pollution.jpgChina is still struggling to meet its own energy conservation targets although efficiency is slowly improving in the world's second largest economy.

Driven by worries about energy security amid booming oil imports, and the rising economic and social cost of pollution, Beijing is trying to reverse years of promoting economic growth at any cost and push for greener development.

In 2006, China launched a five-year campaign to cut energy use per unit of economic output 20% by 2010 amid worries about pollution and rising dependence on imported oil. According to Xinhua, energy consumption per unit of economic output fell just under 2.8% in the first half of the year compared to the year-earlier period.

In the largest companies, those with annual sales exceeded 5m yuan, consumption fell steepest by almost 3.9%. The government hopes that industry consolidation will go a long way to help meet its target by eliminating the often outdated, energy-hungry facilities of smaller producers.

Chinese industries use 20 to 100% more energy per unit of output than their counterparts in the west and Japan, according to the World Bank. China's government says the gap is even bigger, putting energy use at 3.4 times the world average.

In many of China's heavy industries, which are such a potent symbol of the country's rapid economic development but also a frequent blight on the landscape, energy consumption per unit of industrial output has fallen dramatically. In the coal industry, it dropped 7.8% year-on-year, 6.5% in the steel industry, 7.8% among producers of construction materials, 5% in the chemicals industry and 2.6% percent among power companies.

The energy consumption per unit of industrial output, however, rose 1.3% in the oil and petrochemical industry and 1.6% among non-ferrous metal producers.

China's profligate energy use has led to criticism abroad as its demand for oil pushes up world prices and state-owned companies sign production deals with international pariahs such as Sudan. By some calculations, China has overtaken the US to become the world's biggest producer of greenhouse gases — see this EngagingChina story.

To the west, China's laissez-faire approach to issues such as energy efficiency and pollution causes much concern, but Chinese government has traditionally argued that such issues have to seen in the context of the country's economic development. .As China's GDP rises, consumers and industries will become more conscious of green issues but it is unrealistic to expect more aggressive measures from China's government while millions of Chinese still live in poverty, the argument goes.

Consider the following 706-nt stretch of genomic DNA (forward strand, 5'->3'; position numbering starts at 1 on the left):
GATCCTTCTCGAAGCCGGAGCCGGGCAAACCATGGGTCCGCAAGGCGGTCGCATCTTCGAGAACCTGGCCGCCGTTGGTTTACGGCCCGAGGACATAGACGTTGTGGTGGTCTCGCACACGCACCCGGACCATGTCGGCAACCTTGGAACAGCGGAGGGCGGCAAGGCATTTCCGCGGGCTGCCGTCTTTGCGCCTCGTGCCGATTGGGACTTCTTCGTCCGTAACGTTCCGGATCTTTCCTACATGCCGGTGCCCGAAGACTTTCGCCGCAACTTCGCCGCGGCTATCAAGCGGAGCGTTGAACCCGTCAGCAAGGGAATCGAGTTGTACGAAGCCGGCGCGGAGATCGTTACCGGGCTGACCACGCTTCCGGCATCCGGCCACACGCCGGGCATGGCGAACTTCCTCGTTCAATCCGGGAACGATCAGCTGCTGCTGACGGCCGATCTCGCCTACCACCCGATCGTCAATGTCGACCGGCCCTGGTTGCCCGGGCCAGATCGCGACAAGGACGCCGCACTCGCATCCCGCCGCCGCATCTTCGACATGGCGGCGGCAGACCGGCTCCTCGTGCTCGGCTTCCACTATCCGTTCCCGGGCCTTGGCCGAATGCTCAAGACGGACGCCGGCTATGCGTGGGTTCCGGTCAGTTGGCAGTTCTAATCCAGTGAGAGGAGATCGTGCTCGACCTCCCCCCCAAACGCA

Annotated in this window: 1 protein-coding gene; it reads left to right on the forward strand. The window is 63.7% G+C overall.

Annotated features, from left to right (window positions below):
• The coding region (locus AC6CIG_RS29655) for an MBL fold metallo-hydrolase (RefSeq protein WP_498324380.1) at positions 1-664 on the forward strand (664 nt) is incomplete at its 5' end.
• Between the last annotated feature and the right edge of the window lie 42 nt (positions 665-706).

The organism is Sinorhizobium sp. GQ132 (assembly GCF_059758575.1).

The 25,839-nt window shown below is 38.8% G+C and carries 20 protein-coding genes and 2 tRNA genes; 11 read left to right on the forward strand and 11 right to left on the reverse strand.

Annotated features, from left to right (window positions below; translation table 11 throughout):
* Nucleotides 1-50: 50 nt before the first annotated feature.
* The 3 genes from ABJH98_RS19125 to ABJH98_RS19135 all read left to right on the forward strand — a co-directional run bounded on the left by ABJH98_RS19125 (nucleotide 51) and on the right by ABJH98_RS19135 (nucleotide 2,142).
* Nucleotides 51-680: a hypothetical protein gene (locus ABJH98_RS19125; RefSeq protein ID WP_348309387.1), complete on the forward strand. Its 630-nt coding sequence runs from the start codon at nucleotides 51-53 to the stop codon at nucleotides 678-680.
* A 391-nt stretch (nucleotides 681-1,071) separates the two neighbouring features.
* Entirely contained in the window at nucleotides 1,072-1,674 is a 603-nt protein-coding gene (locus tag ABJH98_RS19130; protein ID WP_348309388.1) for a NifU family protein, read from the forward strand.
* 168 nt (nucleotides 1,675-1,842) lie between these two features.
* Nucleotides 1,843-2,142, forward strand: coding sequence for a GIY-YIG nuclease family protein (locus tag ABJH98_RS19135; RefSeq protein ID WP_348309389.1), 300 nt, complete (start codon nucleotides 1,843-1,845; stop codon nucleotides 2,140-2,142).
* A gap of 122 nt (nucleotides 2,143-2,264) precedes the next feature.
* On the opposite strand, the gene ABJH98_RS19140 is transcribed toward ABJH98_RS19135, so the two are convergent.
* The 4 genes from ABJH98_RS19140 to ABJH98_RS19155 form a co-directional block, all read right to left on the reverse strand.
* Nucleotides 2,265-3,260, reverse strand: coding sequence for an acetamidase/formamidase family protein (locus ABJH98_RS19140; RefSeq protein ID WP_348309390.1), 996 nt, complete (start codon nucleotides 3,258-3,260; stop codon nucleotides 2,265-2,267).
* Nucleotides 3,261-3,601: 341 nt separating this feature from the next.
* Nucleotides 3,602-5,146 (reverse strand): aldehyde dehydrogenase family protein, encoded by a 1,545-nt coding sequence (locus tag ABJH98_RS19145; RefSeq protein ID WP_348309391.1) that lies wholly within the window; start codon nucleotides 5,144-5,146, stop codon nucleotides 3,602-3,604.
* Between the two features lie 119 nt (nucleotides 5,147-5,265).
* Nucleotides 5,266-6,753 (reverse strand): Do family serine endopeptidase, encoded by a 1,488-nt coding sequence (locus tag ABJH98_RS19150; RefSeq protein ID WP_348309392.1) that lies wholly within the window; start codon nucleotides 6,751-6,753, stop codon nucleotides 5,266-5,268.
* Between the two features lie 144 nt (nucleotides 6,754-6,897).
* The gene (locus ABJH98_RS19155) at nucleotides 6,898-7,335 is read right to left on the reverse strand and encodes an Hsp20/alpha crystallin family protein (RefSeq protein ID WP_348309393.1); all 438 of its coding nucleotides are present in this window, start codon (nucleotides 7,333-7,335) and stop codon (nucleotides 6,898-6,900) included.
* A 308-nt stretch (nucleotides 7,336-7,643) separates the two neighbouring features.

This is the so-called “pollute first, improve later” philosophy and it is based on an economic theory called the environmental Kuznets curve. This maintains that there is no need to pay special attention to environmental issues, because the “green” stage of the U-shaped Kuznets curve will be reached through rapid economic growth. The faster China grows — GDP is currently growing at an astonishing 11% — the sooner Nirvana will be reached.

However, Lin Boqiang, director of the centre for energy economics research at Xiamen University, argues that China is, in effect, an exception to this rule and world cannot wait for the automatic improvement of the environment when China's economy develops. Market reforms are urgently needed to prevent further deterioration of the environment and boost energy efficiency, he argues.

Whilst the economists argue about the shape of curves, western businesses could at least set a better example in China. Stung by the continuous criticism of its polluting industries, China fought back last year and accused that the west of “environmental colonialism” after discovering that 33 joint ventures of multinational corporations were on a list of China's worst polluters.

The list included Chinese affiliates of Panasonic, PepsiCo, and Nestle among others. See this Radio Free Asia story for more.

Ecoworld has a good article on China's soaring energy demand and its environmental and political consequences. See also this English-language article in German news magazine Spiegel.


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